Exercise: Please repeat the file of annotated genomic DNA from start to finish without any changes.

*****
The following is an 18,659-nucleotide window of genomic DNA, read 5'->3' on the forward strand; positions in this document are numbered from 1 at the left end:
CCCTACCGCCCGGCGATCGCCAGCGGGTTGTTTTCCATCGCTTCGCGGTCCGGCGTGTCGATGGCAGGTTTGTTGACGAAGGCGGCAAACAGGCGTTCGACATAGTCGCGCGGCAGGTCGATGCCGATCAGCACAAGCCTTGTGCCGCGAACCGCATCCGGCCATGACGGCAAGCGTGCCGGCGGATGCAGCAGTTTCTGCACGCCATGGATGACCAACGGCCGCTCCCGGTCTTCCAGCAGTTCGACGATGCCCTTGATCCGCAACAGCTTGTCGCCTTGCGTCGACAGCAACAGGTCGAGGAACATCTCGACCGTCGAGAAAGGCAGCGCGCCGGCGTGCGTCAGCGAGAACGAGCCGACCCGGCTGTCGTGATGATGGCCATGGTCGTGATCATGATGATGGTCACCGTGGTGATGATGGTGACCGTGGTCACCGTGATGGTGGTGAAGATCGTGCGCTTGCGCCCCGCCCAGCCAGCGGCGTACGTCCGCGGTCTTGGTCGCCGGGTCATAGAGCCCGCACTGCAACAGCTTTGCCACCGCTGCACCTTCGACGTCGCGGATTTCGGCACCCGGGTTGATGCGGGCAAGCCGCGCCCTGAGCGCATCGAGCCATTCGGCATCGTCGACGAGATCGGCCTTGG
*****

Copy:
The following is an 18,659-nucleotide window of genomic DNA, read 5'->3' on the forward strand; positions in this document are numbered from 1 at the left end:
CCCTACCGCCCGGCGATCGCCAGCGGGTTGTTTTCCATCGCTTCGCGGTCCGGCGTGTCGATGGCAGGTTTGTTGACGAAGGCGGCAAACAGGCGTTCGACATAGTCGCGCGGCAGGTCGATGCCGATCAGCACAAGCCTTGTGCCGCGAACCGCATCCGGCCATGACGGCAAGCGTGCCGGCGGATGCAGCAGTTTCTGCACGCCATGGATGACCAACGGCCGCTCCCGGTCTTCCAGCAGTTCGACGATGCCCTTGATCCGCAACAGCTTGTCGCCTTGCGTCGACAGCAACAGGTCGAGGAACATCTCGACCGTCGAGAAAGGCAGCGCGCCGGCGTGCGTCAGCGAGAACGAGCCGACCCGGCTGTCGTGATGATGGCCATGGTCGTGATCATGATGATGGTCACCGTGGTGATGATGGTGACCGTGGTCACCGTGATGGTGGTGAAGATCGTGCGCTTGCGCCCCGCCCAGCCAGCGGCGTACGTCCGCGGTCTTGGTCGCCGGGTCATAGAGCCCGCACTGCAACAGCTTTGCCACCGCTGCACCTTCGACGTCGCGGATTTCGGCACCCGGGTTGATGCGGGCAAGCCGCGCCCTGAGCGCATCGAGCCATTCGGCATCGTCGACGAGATCGGCCTTGG